One of the best pieces of business advice I ever received was, “What you decide is almost never as important as simply deciding something.” In other words, don’t get paralyzed trying to make the perfect decision. Just forge ahead based on the best information you can. Chances are pretty good, it will work out. Chances are also pretty good that you’ll learn how to improve as you go. But you’re virtually guaranteed to move further ahead by doing something than by doing nothing.
It’s easy advice to give, but hard to implement. One strategy that’s helped keep me on track is joining a small group of fellow business owners that meets monthly to support each other in achieving our goals. The benefits of such a group are numerous:
Accountability. Declaring your goals to others does wonders to drive you into action … especially when you know that next month, they’ll all ask you, “So, what have you done about XYZ?”
Perspective. Oftentimes, we’re frozen in inaction because we don’t trust our own judgment. Objective input from colleagues who understand the situation, but aren’t emotionally attached to any particular outcome, can be immensely valuable.
Cheerleading. Years ago, I set a goal of making 100 cold calls per week. I was terrified, but my mastermind buddy Pam got me through it. Every morning, I’d call her and whine, “I can’t do it!” Day after day, she gave me the same pep talk, and made me promise to report in to her in the afternoon. I can’t tell you how much I owe to her patient encouragement.
Brainstorming. Tapping into the collective experience of fellow businesspeople can produce powerful ideas, opportunities and solutions. That’s especially true if you’ve assembled a group of people with diverse life experiences and thinking styles.
Resources and Networking. A mastermind group can give you a larger window on the world. Whether you’re looking for a new employee, upgrading your computer systems, or trying a different marketing approach, other group members can often provide just the suggestion or referral you need.
How do you get started? Here are a few tips on forming a successful mastermind team:
The Right Size. The most effective groups generally have 5 to 7 members. Fewer than that, and you may not have enough diversity to serve as a catalyst for new ideas. More than that, and it’s hard to give everyone sufficient attention.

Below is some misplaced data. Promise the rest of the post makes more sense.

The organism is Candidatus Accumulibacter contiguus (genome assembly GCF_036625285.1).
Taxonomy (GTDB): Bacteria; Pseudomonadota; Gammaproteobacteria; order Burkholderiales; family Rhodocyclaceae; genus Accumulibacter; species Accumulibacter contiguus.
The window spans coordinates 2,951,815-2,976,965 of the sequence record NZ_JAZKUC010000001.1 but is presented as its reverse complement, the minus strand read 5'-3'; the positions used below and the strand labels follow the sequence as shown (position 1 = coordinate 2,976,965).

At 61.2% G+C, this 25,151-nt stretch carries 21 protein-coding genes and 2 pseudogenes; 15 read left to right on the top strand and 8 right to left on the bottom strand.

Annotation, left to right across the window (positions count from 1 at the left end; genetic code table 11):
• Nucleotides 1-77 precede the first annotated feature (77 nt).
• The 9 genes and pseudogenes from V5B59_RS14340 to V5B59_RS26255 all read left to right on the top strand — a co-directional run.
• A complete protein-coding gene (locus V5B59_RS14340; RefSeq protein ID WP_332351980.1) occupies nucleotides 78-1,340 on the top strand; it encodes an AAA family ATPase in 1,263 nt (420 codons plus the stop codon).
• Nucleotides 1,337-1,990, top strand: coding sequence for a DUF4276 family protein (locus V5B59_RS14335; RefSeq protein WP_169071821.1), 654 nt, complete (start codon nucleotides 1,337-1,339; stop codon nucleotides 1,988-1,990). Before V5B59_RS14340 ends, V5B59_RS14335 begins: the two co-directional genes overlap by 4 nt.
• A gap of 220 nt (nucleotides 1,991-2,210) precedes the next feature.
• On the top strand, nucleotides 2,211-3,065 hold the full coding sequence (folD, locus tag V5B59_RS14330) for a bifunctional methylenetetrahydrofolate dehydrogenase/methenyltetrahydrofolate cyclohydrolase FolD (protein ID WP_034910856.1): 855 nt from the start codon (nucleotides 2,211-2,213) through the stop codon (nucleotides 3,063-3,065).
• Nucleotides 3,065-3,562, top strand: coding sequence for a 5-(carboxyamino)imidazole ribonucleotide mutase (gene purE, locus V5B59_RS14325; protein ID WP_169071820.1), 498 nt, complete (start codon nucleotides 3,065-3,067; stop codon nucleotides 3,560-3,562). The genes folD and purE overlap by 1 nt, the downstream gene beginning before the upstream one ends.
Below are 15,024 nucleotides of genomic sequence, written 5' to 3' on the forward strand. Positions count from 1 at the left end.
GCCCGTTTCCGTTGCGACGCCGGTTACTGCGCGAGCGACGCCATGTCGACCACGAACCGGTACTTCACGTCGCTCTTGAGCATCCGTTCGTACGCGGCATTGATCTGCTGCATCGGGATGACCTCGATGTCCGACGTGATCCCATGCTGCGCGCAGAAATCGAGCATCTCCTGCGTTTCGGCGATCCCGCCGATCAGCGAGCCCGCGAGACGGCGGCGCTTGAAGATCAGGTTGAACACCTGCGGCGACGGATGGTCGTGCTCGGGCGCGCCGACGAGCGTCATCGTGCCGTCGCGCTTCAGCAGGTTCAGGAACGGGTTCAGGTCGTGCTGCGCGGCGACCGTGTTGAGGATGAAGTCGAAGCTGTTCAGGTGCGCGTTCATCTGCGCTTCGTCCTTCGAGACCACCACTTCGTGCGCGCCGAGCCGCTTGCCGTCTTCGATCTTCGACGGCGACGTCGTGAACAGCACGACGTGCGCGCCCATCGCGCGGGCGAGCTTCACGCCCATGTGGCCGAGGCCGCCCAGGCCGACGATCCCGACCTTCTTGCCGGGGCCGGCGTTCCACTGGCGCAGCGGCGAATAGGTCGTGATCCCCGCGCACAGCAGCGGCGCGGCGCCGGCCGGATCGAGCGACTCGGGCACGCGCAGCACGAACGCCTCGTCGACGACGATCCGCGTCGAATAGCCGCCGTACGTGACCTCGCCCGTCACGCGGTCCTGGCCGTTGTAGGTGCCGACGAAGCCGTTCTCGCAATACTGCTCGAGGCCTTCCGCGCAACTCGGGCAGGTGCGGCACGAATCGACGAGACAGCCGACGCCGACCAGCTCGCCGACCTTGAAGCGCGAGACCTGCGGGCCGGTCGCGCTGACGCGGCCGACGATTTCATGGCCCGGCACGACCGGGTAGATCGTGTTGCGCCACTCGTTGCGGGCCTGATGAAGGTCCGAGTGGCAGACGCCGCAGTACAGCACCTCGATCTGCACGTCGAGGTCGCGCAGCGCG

The Right Mix. Sometimes, group members come from different areas of related industries. Other times, groups consist of members from a variety of industries. Either one can work. What’s important is that members bring a variety of experiences, viewpoints and thinking styles to the table.
The Right Format. Mastermind meetings are not social hours or gripe sessions. Their purpose is to support members in reaching goals, so make sure that’s the focus. Some groups put goals in writing and have a formal agenda for each meeting; others are less structured. Some groups rely on a facilitator, others are self-moderating. Meetings may be in person, by phone, or by Skype. The precise format is less important than a commitment by all group members to support each other in achieving goals.
The Right Attitude. Above all, members’ attitudes are the make-or-break component of an effective mastermind group. James Mapes explained it well in his book Quantum Leap Thinking: “The people you choose must be willing to persist, explore, give and take positive criticism without assuming a defensive posture, and be willing to listen. Above all, they must trust and be trusted. These are the people you can confide in, be vulnerable with, and be committed to. It is the chemistry of the group, its synergy, that provides the source of power for a quantum leap.”
If you’ve ever found that “two heads are better than one” when tackling something new, you’ve had a glimpse into the power of a mastermind group. Take a look around for fellow colleagues you admire, and give it a try. Stick with it, and I predict a year from now, you’ll be asking yourself why you didn’t do it long ago.